Geoffrey Smith’s Royalist Agents, Conspirators and Spies: Their Role in the British Civil Wars, 1640-1660 was recently reviewed by Kirsteen MacKenzie on the Reviews in History website.
‘This is a fascinating and absorbing account … It highlights the increasing importance of underground Royalist activity as the Stuart monarchs failed to regain their kingdoms. It also gives an insight into how the Royalist effort was organised and managed, especially the Royalists’ ability to communicate across counties, countries and even continents. It demonstrates the diverse backgrounds of Royalist agents and shows their cause was dependent upon individual talents, and was affected by the weaknesses of these spies due to a lack of overall direction…. Geoffrey Smith’s volume …is a very welcome addition to the emerging literature…. a particular strength of Smith’s account is the great character sketches he draws of the persons involved in conspiracy, people from various backgrounds with many different strengths and weaknesses…. Overall, this is a fascinating account of Royalist intrigue during the mid 17th century which highlights that Royalist conspiracy was not a marginal and defensive reaction to defeat, but an integral part of the Royalist cause.’ Reviews in History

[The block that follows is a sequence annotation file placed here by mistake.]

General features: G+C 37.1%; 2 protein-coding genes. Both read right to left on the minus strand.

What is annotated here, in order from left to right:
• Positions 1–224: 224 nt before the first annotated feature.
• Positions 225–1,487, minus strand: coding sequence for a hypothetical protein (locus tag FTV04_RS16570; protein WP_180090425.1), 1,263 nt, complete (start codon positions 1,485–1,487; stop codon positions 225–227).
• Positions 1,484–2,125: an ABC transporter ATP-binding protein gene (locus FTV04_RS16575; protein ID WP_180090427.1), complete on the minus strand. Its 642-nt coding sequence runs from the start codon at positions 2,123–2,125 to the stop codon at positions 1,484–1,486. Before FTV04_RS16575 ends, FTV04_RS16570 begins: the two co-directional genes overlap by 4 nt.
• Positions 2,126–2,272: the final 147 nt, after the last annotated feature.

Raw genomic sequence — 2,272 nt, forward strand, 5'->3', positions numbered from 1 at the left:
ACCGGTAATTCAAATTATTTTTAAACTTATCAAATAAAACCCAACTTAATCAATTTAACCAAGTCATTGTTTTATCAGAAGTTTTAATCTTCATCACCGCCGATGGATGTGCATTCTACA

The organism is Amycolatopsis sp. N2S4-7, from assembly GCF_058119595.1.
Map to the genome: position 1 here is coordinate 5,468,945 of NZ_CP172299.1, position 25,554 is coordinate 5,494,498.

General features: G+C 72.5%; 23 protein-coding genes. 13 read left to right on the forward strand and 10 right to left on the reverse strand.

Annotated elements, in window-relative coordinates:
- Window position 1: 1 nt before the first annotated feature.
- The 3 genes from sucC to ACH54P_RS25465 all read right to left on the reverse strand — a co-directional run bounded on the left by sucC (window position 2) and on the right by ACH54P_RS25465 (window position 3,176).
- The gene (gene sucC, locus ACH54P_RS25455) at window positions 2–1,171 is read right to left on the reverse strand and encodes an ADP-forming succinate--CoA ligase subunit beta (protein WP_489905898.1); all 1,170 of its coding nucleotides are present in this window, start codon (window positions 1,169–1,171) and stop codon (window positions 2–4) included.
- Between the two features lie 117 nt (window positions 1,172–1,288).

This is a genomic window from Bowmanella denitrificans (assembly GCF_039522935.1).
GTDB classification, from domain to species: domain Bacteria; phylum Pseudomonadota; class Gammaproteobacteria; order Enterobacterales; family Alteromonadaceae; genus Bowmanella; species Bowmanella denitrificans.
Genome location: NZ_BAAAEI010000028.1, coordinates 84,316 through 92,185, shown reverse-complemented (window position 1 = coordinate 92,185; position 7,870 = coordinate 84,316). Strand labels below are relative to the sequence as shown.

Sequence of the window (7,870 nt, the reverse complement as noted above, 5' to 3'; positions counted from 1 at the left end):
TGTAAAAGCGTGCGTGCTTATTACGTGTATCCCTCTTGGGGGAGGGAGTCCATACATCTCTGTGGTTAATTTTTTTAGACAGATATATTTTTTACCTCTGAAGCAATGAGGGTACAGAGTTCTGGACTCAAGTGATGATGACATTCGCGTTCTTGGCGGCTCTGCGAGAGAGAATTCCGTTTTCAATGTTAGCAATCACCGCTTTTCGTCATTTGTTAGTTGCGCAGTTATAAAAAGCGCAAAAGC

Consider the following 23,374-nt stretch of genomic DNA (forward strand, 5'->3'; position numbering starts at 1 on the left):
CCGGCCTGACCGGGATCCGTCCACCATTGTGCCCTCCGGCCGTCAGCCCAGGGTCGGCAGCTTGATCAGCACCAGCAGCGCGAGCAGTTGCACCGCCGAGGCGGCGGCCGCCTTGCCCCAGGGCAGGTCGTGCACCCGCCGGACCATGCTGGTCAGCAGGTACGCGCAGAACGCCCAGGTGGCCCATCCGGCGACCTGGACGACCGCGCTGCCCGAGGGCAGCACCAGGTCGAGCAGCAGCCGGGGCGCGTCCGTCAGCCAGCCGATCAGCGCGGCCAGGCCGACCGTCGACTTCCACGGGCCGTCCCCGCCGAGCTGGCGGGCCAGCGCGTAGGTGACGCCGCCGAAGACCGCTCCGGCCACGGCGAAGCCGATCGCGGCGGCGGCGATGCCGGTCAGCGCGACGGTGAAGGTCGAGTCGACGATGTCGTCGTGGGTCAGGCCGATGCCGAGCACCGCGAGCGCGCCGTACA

About the Author: Geoffrey Smith was Head of History at Melbourne Grammar School for a number of years. He is now an Honorary Research Fellow in the School of History at the University of Melbourne. He is the author of The Cavaliers in Exile, 1640-1660 (2003) and of several articles on the royalists. He is currently working on a contribution to a planned collection of essays on the courtier, playwright and theatre manager, Thomas Killigrew.